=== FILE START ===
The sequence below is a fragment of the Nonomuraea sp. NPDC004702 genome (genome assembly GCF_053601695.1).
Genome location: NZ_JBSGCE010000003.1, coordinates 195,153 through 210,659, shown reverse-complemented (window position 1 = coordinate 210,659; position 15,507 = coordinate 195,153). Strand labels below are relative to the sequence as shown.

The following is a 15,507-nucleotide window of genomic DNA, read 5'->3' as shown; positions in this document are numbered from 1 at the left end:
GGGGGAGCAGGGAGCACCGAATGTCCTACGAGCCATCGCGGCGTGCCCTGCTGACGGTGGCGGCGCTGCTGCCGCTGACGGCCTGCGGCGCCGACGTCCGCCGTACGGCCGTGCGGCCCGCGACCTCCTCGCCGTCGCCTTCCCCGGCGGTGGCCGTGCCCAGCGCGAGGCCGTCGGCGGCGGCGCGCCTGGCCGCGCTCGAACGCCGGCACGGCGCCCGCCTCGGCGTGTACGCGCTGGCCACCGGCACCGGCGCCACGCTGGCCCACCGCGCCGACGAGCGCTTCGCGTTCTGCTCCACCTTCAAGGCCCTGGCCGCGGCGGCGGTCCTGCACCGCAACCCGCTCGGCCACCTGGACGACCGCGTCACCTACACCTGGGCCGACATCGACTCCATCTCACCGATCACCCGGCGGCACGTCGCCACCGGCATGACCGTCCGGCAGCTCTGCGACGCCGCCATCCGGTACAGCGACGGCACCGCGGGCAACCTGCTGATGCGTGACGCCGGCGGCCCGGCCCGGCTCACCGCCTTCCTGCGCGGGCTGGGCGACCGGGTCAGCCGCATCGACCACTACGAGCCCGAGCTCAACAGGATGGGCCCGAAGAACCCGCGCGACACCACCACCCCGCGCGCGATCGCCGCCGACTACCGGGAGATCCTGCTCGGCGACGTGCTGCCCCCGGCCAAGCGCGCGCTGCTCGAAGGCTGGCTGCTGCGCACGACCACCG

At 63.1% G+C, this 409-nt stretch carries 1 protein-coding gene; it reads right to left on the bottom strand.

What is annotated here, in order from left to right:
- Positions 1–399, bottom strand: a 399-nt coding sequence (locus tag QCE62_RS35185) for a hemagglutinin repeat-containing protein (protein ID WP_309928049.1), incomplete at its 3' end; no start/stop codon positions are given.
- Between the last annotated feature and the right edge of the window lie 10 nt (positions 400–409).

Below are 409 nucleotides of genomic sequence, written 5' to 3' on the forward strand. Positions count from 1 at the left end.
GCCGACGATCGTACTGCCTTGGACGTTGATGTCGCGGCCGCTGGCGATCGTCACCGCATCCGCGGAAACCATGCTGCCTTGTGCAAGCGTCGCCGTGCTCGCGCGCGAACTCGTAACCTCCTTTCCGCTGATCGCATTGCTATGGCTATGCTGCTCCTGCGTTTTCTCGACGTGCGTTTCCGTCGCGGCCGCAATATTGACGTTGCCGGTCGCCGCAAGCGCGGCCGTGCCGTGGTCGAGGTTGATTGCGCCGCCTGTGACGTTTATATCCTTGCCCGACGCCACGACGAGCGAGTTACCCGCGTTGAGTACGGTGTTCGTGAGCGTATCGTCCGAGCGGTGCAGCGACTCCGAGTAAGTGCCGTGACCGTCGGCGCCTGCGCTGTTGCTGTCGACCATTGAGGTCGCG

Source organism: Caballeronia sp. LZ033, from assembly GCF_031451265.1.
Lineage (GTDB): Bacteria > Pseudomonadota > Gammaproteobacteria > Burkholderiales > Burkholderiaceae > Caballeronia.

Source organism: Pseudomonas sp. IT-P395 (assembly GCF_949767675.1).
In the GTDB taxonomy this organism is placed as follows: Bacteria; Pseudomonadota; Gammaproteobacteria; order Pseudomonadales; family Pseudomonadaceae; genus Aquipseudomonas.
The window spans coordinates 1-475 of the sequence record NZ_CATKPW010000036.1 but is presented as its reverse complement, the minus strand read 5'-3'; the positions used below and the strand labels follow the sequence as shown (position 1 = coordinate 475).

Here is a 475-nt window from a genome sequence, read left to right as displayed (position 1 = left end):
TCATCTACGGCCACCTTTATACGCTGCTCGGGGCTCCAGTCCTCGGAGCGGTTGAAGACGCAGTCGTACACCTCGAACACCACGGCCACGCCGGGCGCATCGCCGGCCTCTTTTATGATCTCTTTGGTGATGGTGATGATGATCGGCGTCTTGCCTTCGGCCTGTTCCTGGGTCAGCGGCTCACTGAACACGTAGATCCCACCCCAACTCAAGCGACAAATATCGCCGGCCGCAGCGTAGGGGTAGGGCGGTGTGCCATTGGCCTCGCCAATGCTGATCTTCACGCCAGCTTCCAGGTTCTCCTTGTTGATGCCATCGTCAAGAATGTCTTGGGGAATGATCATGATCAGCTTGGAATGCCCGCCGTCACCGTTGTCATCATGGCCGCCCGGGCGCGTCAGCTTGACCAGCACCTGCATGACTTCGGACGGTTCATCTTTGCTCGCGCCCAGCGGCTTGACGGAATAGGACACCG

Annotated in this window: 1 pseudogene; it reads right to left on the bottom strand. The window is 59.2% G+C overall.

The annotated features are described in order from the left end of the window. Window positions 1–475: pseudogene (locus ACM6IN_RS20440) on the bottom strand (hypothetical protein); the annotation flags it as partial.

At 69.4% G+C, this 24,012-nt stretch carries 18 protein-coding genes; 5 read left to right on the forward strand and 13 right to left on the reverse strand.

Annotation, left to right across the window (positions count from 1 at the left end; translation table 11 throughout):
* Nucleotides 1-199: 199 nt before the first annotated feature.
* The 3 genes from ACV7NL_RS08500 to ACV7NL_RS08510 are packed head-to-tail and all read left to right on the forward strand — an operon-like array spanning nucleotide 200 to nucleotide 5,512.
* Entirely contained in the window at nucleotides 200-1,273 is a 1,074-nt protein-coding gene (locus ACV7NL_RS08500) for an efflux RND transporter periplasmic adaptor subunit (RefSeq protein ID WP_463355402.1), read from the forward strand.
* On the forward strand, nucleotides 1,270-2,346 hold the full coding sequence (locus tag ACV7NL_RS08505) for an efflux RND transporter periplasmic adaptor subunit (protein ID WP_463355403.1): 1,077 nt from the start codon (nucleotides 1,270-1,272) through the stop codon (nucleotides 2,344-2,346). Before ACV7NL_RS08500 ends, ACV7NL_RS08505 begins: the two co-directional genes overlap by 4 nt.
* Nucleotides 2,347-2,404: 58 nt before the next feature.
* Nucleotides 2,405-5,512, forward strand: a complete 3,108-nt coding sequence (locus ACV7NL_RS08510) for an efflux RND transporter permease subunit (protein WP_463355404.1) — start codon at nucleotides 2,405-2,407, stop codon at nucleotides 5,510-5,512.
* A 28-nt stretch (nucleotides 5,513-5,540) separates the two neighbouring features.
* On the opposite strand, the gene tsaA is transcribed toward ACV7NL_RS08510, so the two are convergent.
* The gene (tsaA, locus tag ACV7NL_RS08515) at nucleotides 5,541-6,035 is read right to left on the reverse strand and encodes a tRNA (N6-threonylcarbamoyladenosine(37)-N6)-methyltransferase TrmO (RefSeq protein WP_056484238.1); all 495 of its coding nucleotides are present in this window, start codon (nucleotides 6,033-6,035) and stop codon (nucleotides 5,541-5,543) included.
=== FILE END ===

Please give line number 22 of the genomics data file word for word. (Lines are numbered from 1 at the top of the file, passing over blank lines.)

* Nucleotides 1-199: 199 nt before the first annotated feature.